I've ran into this issue with more than once with relatively fast dSLR models shooting raw + jpeg in continuous mode with a 133x card when using shorter bursts close together.

I don't shoot action enough to worry about upgrading my cards yet. I tend to keep a 133x Transcend 16GB card in my camera (under $50 now at some vendors like newegg.com), and the fastest card I currently have is a smaller Transcend 2GB 266x Card.

But, if I were shooting sports a lot, and wanted the flexibility of having raw files to work with later, I'd be inclined to get a newer 300x UDMA compatible card if using a camera that supported UDMA (for example, a Transcend 16GB 300x UDMA SLC Card), so that I wouldn't run into frame rate reductions if shooting a lot of bursts close together.

Of course, raw versus jpeg is another debate, and many users will be fine with jpeg for action type shooting. I tend to shoot raw + jpeg, so that I have the post processing flexibility associated with the raw files if I need it.

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Old Apr 2, 2009, 8:57 PM   #7
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I'm not much of a sports fan, unless its motor sports. I mainly like to take pictures of my daughter, cars and scenery. Sooo I guess the fastest moving object would be when my daughter is running around trying to get a way from me, you know how 2 year olds are.:lol:I guess a regular/standard memory card would work fine???
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Old Apr 3, 2009, 8:02 AM   #8
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Quote:
I'm not much of a sports fan, unless its motor sports
Actually, shooting race cars is one of the times I've run into issues with a camera's buffer filling up (trying to take bursts of cars while panning, with very little pause in between bursts in order to get photos of the next car(s) flying by. :-)

But, I probably took a lot more photos than I really needed that way. Chances are, most users wouldn't have an issue with a full buffer with a model like the 50D, unless they're doing a lot of that kind of thing, and then, only if shooting raw (and I tend to shoot raw + jpeg for more post processing flexibility if I need it). Then (shooting a lot of consecutive bursts using raw), a faster card may come in handy.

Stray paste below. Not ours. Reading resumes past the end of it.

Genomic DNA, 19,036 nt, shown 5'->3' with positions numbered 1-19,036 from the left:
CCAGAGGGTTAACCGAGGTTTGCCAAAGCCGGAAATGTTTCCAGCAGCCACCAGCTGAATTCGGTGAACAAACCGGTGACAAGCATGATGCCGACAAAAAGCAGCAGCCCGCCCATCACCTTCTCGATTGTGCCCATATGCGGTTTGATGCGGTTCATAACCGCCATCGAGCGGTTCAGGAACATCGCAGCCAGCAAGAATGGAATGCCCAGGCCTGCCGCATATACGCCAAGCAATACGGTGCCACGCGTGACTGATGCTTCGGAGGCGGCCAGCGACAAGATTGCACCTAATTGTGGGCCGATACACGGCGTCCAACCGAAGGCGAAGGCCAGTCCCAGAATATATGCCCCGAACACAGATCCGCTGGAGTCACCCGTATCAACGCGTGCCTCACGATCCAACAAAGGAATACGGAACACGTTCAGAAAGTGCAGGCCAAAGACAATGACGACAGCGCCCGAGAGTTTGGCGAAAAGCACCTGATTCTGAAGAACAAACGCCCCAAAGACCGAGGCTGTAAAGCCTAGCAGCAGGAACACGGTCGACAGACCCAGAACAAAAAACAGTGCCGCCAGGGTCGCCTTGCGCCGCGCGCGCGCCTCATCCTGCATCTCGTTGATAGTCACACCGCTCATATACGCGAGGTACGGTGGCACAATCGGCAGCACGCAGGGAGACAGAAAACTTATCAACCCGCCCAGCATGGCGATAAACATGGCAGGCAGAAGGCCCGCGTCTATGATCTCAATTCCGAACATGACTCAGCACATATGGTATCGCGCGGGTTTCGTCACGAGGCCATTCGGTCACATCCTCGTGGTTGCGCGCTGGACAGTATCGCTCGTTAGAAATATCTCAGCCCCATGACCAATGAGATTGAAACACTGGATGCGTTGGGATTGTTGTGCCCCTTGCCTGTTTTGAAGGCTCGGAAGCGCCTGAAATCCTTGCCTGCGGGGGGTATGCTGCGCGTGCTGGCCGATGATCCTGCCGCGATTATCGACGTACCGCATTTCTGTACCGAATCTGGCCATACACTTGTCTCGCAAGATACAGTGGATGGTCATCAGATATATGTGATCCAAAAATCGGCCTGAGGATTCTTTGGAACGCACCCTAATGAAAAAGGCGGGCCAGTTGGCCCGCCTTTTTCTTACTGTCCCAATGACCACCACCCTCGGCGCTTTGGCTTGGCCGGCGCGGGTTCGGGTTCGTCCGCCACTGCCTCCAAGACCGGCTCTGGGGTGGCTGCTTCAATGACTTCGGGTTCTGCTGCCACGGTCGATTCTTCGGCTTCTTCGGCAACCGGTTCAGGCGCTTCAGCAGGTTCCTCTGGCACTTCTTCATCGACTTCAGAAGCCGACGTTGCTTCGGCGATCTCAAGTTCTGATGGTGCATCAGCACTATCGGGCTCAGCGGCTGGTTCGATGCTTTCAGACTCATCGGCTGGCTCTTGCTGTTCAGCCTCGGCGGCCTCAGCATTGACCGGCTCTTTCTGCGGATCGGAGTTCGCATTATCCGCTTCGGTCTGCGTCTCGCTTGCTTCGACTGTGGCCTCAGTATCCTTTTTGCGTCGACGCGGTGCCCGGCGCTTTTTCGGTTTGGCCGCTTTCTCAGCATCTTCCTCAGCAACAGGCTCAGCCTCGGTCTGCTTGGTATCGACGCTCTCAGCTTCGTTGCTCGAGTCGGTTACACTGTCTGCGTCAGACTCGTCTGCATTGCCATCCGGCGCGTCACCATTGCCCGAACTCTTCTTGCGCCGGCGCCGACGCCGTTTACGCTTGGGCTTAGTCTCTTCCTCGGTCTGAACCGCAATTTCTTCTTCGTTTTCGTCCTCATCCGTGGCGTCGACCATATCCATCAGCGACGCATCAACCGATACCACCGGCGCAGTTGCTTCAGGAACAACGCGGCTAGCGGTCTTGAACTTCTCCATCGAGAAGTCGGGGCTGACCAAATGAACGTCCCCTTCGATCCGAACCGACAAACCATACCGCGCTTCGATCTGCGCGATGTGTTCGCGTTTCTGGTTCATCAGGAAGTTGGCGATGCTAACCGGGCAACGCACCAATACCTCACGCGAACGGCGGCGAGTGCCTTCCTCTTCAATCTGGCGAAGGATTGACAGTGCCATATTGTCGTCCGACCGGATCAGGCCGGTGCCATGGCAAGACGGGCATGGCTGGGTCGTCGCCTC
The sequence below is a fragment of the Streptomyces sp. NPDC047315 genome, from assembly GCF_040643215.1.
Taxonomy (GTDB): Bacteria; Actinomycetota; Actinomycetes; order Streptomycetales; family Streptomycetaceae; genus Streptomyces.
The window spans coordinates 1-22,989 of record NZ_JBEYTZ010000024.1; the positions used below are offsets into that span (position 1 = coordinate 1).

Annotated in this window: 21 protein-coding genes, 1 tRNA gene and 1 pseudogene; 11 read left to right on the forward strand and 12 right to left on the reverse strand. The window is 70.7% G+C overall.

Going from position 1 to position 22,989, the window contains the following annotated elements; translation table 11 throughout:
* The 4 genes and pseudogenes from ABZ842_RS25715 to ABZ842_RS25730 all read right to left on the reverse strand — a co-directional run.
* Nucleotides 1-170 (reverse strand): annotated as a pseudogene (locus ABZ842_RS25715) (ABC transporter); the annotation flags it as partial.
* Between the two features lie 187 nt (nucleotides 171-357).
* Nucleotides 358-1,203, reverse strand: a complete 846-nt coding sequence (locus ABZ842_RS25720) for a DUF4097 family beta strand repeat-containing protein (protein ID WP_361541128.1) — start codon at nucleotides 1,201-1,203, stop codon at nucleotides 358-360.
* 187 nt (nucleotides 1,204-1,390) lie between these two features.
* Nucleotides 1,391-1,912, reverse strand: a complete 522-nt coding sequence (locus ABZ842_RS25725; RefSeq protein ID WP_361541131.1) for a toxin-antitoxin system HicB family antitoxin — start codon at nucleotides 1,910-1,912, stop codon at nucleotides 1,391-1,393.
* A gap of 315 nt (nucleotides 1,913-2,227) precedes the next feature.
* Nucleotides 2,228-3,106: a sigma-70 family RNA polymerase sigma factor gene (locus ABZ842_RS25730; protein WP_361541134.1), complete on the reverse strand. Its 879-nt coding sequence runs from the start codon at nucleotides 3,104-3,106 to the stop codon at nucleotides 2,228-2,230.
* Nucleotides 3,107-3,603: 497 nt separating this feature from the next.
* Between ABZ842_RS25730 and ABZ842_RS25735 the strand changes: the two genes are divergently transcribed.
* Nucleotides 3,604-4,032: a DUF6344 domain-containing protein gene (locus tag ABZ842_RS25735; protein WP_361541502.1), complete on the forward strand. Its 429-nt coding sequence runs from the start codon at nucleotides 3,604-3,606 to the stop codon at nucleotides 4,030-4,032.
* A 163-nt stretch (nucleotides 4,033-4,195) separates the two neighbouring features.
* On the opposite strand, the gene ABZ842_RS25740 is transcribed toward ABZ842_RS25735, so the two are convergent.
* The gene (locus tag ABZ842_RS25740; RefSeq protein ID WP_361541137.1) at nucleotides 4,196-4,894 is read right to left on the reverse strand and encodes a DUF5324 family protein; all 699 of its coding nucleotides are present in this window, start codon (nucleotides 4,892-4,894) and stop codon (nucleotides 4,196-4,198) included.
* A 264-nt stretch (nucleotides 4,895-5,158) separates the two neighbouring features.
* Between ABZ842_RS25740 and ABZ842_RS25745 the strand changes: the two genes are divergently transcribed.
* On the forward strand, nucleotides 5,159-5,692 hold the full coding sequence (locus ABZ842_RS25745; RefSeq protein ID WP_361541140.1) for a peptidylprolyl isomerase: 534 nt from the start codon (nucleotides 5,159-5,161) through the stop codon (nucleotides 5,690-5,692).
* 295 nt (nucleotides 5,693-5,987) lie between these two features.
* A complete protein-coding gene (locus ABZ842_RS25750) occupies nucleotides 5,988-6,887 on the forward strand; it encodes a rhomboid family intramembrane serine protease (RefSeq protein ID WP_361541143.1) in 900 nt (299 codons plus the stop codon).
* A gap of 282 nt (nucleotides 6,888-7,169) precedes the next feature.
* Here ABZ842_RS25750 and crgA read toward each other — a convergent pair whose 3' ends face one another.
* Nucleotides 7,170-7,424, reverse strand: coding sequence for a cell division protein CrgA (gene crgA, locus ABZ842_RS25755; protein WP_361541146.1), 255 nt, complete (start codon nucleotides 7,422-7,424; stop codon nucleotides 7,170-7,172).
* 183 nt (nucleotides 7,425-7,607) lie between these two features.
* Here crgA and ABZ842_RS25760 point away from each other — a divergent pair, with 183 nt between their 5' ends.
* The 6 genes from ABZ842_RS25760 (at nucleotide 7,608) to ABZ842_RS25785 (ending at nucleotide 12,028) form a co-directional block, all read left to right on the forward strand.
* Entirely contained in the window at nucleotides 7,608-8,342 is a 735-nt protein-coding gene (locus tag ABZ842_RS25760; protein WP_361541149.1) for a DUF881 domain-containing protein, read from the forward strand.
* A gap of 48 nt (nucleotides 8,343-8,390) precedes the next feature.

Given current card prices, I'd probably get a larger card for the "best bang for the buck" (Gigabytes of storage per dollar). That way, you don't have to worry about swapping cards if you are taking a lot of photos (or away for a weekend, etc.).

From my perspective, I think you're more likely to cause a problem swapping cards (bent/damaged pins, static electricity causing damage, lost cards) versus keeping a larger one in the camera without needing to swap cards during a given outing. But, I'd make sure to have a spare in case of a failure. You can pick up a 16GB card at a very reasonable price now (under $50 delivered). I've been using one of the Transcend 16GB 133x CompactFlash cards since October 2007 without problems (and these have a lifetime warranty).

At that time, faster SLC (Single Level Cell) memory based cards were not being made in 16GB size yet. There are much faster cards in 16GB size now. For example, the newer Sandisk 16GB Extreme III cards are 30MB/Second cards (see packaging to make sure you get a newer one, as older Extreme III cards aren't as fast), and Transcend and others now make even faster 300x (45MB/Second) UDMA cards in a 16GB size. Here are some of the larger cards at newegg.com (and you can get 32GB Cards now, too).

16GB CompactFlash cards at newegg.com

8GB CompactFlash Cards at newegg.com


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Old Apr 3, 2009, 9:36 AM   #9
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Thanks to EVERYONE who replied. JimC, thanks for the links you provided. Makes picking a card simple now.
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Old Apr 3, 2009, 10:36 PM   #10
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I've desided to with 2 of theSanDisk Extreme III 4GB Compact Flash cards this time around. Can somebody double check this to make sure Im getting the correct one for my 50d? Here is the one I will be purchasing:

http://www.newegg.com/Product/Produc...82E16820171340

As soon as I here back fome somebody that this the correct card, I will place my order. Thanks again guys for the help.....